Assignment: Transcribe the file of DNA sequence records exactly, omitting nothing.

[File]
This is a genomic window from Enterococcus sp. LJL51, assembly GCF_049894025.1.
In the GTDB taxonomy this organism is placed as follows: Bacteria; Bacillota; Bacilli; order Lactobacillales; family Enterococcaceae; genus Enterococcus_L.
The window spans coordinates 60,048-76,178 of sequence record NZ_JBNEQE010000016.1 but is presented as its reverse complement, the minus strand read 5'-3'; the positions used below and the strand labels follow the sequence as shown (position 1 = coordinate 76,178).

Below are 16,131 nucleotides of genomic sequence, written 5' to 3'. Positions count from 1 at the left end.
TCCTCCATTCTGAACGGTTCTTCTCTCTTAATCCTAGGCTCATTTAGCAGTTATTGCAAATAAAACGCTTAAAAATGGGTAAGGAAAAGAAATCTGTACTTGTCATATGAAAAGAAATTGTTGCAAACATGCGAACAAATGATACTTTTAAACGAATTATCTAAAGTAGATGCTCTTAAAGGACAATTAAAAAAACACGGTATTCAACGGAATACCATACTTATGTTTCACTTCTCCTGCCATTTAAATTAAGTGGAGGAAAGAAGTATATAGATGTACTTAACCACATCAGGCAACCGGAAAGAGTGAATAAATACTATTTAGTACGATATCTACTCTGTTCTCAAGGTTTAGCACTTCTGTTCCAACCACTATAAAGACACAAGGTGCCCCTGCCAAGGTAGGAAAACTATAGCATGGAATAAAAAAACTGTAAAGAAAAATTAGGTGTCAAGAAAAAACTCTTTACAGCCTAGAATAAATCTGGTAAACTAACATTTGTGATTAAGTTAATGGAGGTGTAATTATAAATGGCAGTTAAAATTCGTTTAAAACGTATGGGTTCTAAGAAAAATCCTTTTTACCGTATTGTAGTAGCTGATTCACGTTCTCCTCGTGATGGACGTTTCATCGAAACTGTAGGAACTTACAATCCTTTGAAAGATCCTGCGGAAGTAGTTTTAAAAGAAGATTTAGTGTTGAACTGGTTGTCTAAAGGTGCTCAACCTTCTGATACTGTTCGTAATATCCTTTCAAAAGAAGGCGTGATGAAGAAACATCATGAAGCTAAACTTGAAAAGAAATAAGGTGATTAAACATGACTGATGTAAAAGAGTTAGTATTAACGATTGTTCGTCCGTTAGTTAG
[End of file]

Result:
This is a genomic window from Enterococcus sp. LJL51, assembly GCF_049894025.1.
In the GTDB taxonomy this organism is placed as follows: Bacteria; Bacillota; Bacilli; order Lactobacillales; family Enterococcaceae; genus Enterococcus_L.
The window spans coordinates 60,048-76,178 of sequence record NZ_JBNEQE010000016.1 but is presented as its reverse complement, the minus strand read 5'-3'; the positions used below and the strand labels follow the sequence as shown (position 1 = coordinate 76,178).

Below are 16,131 nucleotides of genomic sequence, written 5' to 3'. Positions count from 1 at the left end.
TCCTCCATTCTGAACGGTTCTTCTCTCTTAATCCTAGGCTCATTTAGCAGTTATTGCAAATAAAACGCTTAAAAATGGGTAAGGAAAAGAAATCTGTACTTGTCATATGAAAAGAAATTGTTGCAAACATGCGAACAAATGATACTTTTAAACGAATTATCTAAAGTAGATGCTCTTAAAGGACAATTAAAAAAACACGGTATTCAACGGAATACCATACTTATGTTTCACTTCTCCTGCCATTTAAATTAAGTGGAGGAAAGAAGTATATAGATGTACTTAACCACATCAGGCAACCGGAAAGAGTGAATAAATACTATTTAGTACGATATCTACTCTGTTCTCAAGGTTTAGCACTTCTGTTCCAACCACTATAAAGACACAAGGTGCCCCTGCCAAGGTAGGAAAACTATAGCATGGAATAAAAAAACTGTAAAGAAAAATTAGGTGTCAAGAAAAAACTCTTTACAGCCTAGAATAAATCTGGTAAACTAACATTTGTGATTAAGTTAATGGAGGTGTAATTATAAATGGCAGTTAAAATTCGTTTAAAACGTATGGGTTCTAAGAAAAATCCTTTTTACCGTATTGTAGTAGCTGATTCACGTTCTCCTCGTGATGGACGTTTCATCGAAACTGTAGGAACTTACAATCCTTTGAAAGATCCTGCGGAAGTAGTTTTAAAAGAAGATTTAGTGTTGAACTGGTTGTCTAAAGGTGCTCAACCTTCTGATACTGTTCGTAATATCCTTTCAAAAGAAGGCGTGATGAAGAAACATCATGAAGCTAAACTTGAAAAGAAATAAGGTGATTAAACATGACTGATGTAAAAGAGTTAGTATTAACGATTGTTCGTCCGTTAGTTAG